I'm sure we've all heard the famous definition, 'Man is a rational animal', which I believe can be found in Aristotle's Nichomachean Ethics (though don't quote me on that, I'm more Platonic in my interests). In addition, Plotinus, St. Thomas Aquinas, and others have worked with a very similar definition (believe it or not, even Freud talked about it!). In the past, the emphasis was often on the first of these complements, that is, the rational aspect; perhaps the strongest example of this can be found in the philosophy of Immanuel Kant, both of whom lay heavy emphasis on reason and rationality. In more recent times, however, the emphasis has broadly shifted towards the second, namely, man as an animal.
This shift I find disturbing, not to mention largely uninteresting except for the concerns it raises. But first let me give a brief example of this rather base shift: on a bus home recently, I had the rather unusual experience of overhearing one girl ask the boy next her why he had not slept with anyone yet, despite being attracted to them. The boy evaded the question by asking why he ought to have done so, to which the girl replied that 'We are all just animals', and thus we should follow our needs. At this point the girl was getting off the bus, so I know not where the conversation would have led, but the complete conviction with which she made this statement struck me quite strongly. What, then, is the point of civilisation, what of art, what of language? Why need we speak, why not merely grunt, and, should I feel an attraction to a girl, why not simply throw her over the shoulder and be off with her?? Because, I am glad to say, I am not my body. To be sure, I am not my mind either, but rather the synthesis of the two, but what sets me apart as a person, rather than a mere beast, is my rationality, my mind and soul.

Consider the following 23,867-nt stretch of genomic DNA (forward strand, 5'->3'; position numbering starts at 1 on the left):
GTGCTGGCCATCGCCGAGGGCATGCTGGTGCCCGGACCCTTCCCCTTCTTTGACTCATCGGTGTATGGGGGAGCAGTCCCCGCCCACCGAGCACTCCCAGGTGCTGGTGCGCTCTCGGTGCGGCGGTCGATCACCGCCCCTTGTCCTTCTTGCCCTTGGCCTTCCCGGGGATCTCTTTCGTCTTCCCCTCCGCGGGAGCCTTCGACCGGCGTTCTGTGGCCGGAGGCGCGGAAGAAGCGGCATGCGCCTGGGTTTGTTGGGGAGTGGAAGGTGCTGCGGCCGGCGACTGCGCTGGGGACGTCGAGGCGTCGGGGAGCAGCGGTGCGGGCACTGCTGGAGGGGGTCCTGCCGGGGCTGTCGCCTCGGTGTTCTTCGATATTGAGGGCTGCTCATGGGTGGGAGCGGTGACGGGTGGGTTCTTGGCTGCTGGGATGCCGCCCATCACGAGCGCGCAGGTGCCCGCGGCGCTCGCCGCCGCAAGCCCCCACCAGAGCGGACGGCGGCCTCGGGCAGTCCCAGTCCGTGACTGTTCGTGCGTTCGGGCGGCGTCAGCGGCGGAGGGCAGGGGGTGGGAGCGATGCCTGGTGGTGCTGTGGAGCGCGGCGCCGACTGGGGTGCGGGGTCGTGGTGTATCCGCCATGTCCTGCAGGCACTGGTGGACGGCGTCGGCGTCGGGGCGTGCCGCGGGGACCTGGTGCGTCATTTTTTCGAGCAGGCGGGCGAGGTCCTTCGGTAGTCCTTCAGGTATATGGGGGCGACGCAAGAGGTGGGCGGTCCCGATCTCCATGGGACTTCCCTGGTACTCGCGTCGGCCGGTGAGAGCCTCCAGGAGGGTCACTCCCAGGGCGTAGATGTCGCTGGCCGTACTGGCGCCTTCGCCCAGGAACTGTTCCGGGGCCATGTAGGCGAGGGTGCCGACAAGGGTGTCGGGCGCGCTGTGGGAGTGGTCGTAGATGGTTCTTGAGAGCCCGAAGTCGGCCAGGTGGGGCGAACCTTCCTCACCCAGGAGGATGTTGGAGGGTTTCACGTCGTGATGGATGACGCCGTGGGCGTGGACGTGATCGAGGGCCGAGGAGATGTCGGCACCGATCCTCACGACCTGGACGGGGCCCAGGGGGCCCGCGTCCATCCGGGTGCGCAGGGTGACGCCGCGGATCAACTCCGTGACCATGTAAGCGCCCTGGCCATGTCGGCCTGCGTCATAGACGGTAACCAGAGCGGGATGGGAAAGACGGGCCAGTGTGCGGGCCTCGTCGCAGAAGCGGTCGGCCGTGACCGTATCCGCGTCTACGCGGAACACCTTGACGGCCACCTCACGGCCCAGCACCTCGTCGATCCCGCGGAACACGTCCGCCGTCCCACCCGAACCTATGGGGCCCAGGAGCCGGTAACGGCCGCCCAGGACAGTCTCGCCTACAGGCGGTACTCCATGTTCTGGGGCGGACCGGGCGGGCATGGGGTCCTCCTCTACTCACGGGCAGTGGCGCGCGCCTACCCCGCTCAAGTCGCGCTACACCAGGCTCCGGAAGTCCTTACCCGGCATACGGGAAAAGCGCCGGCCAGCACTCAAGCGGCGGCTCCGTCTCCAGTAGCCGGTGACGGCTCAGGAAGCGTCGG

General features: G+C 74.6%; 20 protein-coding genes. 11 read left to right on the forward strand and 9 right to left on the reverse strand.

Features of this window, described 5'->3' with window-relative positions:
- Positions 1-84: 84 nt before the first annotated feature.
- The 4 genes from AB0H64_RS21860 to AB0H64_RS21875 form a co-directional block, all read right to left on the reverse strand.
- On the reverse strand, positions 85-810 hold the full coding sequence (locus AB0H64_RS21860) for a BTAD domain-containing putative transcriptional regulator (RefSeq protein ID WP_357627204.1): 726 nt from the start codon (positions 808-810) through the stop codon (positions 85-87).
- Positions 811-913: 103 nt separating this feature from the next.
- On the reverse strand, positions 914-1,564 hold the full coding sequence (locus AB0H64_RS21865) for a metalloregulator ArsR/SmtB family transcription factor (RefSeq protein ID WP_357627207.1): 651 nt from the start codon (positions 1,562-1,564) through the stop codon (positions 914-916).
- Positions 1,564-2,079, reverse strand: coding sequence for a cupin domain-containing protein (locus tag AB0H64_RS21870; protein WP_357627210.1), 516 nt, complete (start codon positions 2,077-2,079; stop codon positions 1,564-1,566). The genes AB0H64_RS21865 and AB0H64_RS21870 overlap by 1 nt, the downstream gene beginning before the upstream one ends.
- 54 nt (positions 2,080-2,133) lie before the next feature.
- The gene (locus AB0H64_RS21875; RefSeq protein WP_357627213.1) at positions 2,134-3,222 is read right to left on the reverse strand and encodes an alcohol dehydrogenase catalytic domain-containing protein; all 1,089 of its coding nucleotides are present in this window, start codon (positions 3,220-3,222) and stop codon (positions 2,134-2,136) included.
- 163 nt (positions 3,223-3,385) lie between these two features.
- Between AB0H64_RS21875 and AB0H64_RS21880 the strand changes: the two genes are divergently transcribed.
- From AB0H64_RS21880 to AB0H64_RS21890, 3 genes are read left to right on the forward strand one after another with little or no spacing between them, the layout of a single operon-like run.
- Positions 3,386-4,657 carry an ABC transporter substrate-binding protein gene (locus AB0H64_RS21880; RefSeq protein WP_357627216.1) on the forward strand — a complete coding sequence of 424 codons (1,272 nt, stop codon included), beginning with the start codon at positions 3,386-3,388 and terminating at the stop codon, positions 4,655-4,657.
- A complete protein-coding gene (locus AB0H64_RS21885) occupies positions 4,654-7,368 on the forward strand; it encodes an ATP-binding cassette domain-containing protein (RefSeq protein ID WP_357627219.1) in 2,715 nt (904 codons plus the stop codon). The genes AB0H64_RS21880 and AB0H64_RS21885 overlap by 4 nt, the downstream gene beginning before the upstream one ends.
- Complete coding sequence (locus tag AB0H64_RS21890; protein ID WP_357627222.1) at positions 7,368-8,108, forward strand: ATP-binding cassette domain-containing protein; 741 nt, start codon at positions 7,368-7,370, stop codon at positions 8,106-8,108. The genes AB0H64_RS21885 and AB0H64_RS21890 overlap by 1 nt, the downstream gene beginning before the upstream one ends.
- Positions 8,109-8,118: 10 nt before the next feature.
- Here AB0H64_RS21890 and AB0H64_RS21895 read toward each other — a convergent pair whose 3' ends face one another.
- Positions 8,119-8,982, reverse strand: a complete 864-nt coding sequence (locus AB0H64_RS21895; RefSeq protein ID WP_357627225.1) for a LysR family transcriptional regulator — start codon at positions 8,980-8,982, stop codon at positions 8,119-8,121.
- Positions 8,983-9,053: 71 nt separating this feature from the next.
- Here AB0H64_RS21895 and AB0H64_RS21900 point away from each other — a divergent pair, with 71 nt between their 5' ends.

The very fact that we can disagree, the fact that this girl could hold this position and defend it to another, declares an inherent and inviolable distinction between humanity and those beasts which roam the plains. Actually, I just really wanted to make an allusion to beasts which roam the plains. Nevertheless, regardless of the phrasing, the point remains. It is simply self-refuting to declare ourselves animals, because an animal does not do so. There is a poignant remark made by the Seventh Doctor (6:13 of this video), played by Sylvester McCoy (who, incidentally, is Radagast the Brown Wizard in The Hobbit), in the Doctor Who episode, The Remembrance of the Daleks: "When is a cat not a cat? When it builds its own cat-flap." There is a fundamental difference between an animal and a person; yes, a person has that animal nature, and yes, one might even argue that is part of what makes that person, but it is only part, and therein lies the difference.